Delegates to the Episcopal General Convention in New Orleans this week reciprocated the earlier votes of three Lutheran churches authorizing joint celebrations of Holy Communion between the two historic branches of Protestantism.

At separate conventions last week, the Lutheran Church in America, the American Lutheran Church and the American Evangelical Lutheran Church voted overwhelming approval of sharing the central sacrament of Christian life.

While the intercommunion resolution was the only identical one formally on the agendas of the Episcopal and Lutheran conventions, the churches ended up expressing similar concerns on social issues ranging from nuclear proliferation to military spending to racial segregation: Episcopal Church

The convention approved a resolution calling for an immediate nuclear freeze by the superpowers and reduction by half in their existing nuclear arsenals. The action came only a few days after Vice President George Bush, an Episcopalian, spoke against a nuclear freeze in his address to the convention.

Delegates also called for moving budget priorities away from increased military spending and restoring services to the needy, noting, in their resolution, that "increased military spending is inseparably linked with impoverishment of the poor and oppressed."

In their closing session, Episcopal bishops issued a strong pastoral letter to be distributed to all Episcopal congregations, denouncing the nuclear arms race and urging people worldwide to work for disarmament.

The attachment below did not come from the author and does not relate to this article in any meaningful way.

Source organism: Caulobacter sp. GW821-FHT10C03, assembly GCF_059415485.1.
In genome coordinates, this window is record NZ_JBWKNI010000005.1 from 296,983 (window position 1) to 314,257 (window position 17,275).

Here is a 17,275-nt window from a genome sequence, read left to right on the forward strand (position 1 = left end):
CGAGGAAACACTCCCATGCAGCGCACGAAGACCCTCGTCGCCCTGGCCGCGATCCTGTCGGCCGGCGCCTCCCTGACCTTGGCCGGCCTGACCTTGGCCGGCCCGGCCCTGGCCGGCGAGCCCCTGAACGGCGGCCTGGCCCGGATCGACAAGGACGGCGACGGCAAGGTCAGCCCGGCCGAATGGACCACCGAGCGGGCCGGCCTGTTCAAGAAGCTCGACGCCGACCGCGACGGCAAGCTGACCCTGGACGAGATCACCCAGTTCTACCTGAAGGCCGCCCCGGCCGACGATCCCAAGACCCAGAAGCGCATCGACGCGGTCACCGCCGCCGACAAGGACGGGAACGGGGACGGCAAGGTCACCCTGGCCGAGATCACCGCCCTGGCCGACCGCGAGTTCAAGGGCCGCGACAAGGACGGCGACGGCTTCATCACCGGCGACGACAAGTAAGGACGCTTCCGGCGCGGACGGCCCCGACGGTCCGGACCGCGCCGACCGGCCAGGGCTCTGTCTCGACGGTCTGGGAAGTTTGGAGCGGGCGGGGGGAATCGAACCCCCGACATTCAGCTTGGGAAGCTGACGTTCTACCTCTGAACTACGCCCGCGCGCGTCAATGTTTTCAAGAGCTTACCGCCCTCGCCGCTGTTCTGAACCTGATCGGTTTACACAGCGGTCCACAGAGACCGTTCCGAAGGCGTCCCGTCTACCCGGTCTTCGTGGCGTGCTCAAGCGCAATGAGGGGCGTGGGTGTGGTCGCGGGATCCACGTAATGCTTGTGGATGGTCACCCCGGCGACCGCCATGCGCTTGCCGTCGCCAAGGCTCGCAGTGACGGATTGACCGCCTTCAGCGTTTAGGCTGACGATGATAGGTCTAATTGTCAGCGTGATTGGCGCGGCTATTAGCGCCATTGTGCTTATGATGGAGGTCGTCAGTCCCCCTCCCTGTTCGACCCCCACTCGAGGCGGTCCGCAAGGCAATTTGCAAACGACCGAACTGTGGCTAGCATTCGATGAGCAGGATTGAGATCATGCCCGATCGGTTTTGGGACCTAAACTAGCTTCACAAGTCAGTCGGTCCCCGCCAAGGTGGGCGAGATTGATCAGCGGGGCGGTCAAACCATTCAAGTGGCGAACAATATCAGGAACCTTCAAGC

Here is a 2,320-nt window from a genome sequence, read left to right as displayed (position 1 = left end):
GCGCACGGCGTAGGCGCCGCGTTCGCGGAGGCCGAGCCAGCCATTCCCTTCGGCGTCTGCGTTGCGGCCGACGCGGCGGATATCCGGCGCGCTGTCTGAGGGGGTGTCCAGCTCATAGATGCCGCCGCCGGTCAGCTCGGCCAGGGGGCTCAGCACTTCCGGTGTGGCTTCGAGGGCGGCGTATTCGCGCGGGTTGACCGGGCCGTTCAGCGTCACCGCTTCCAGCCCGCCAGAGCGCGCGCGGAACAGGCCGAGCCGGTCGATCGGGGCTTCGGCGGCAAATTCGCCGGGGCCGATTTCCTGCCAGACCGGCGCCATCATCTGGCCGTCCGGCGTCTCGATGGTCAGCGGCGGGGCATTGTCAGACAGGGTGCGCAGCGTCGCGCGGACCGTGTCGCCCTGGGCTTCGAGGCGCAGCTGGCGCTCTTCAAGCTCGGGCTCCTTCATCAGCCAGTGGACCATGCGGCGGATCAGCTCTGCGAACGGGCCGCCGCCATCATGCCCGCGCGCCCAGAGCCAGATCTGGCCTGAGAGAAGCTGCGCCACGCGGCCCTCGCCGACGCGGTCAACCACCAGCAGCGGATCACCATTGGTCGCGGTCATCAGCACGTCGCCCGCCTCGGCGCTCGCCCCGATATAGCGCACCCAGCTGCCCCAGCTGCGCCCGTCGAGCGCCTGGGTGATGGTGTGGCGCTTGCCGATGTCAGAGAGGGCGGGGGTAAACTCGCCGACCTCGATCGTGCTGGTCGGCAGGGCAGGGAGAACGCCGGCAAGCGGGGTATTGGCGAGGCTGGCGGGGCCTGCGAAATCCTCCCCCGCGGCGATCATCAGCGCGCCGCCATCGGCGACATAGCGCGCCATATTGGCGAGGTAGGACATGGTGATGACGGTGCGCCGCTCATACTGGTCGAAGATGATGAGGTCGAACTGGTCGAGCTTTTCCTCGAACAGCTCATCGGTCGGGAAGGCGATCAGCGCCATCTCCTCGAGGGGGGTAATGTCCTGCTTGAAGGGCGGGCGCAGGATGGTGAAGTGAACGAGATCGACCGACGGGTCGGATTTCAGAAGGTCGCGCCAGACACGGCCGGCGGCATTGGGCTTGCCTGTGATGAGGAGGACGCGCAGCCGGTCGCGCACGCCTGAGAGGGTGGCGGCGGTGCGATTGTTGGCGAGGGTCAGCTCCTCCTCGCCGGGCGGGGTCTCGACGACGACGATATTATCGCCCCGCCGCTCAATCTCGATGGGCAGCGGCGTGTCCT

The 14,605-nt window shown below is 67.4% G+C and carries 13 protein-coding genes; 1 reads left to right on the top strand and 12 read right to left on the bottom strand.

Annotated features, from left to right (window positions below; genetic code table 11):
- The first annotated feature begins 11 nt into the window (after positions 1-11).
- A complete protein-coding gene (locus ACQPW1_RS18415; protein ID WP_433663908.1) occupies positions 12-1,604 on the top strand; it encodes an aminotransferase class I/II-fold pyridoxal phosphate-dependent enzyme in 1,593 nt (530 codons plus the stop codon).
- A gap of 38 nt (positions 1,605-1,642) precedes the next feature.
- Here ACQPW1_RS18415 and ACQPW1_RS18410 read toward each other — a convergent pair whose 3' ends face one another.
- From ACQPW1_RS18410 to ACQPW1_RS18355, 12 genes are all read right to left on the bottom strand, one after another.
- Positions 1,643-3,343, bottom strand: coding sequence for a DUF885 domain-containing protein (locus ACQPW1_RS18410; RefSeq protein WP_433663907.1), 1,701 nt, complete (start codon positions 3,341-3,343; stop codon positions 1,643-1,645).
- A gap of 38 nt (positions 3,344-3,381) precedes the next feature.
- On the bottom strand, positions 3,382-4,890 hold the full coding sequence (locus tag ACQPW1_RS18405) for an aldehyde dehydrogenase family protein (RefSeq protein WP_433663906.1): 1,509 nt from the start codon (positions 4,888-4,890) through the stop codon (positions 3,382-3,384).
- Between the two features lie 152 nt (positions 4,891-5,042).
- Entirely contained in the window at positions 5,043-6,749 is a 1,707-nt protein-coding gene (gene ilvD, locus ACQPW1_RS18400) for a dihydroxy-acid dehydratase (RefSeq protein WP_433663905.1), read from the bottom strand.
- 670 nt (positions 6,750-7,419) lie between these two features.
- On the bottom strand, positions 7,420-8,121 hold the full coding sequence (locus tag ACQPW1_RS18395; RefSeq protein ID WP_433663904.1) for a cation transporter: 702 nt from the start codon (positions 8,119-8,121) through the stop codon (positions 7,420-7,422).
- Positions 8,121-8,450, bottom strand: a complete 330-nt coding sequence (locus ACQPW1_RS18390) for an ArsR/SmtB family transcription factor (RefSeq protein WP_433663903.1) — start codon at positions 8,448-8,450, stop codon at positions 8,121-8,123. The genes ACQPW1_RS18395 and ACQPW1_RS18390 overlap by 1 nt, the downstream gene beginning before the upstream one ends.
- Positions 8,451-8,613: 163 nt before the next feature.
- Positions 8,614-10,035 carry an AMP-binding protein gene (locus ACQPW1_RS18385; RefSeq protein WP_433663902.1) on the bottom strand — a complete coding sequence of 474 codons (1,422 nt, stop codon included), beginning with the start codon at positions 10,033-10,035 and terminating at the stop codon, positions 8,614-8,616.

They urged the United States to take the lead in nuclear disarmament, instead of continuing the arms race. They renewed a pledge made a year ago to personally fast for peace one day a week and pray daily for peace.

Responding to the current controversy over how public schools should teach about the beginning of the world, the convention denounced the "limited insight and rigid dogmatism of the creationist movement." It affirmed support for "the scientists, educators and theologians in the search for truth in this creation that God has entrusted to us."

A position paper on ethical problems arising from modern technology approved in-vitro fertilization -- so-called test-tube babies -- for childless couples. The church left open to further study the question of the use of surrogate mothers, in which a man's sperm is used to impregnate a woman not his wife who agrees to surrender the child at birth. Lutheran in America

The convention in Louisville endorsed a "multilateral, verifiable freeze of the testing, production, stockpiling and deployment of nuclear weapons and delivery systems as a step toward the eventual elimination of nuclear weapons."

The LCA convention also asked that young men registering for the draft be allowed to indicate conscientious objector status, and committed itself to a program of education on peace issues. American Lutheran

Meeting in San Diego, delegates reaffirmed a policy voted in 1980 to sell stock in companies doing business in South Africa to fight racial segregation.

They also continued the church's policy of nonalignment with the National Council of Churches, pushing instead for a "wider grouping" of American Christendom.

"We would like to see, over a period of years, the development of a much more comprehensive American Christian council that would include Roman Catholics, Southern Baptist, Pentecostals, conservative evangelicals, as well as members of the National Council of Churches," said the ALC president, the Rev. Dr. David Preus.

The convention elected a Minneapolis lawyer, Kathryn E. Baerwald, as general secretary, the highest office ever held by a woman in the Midwest-based church.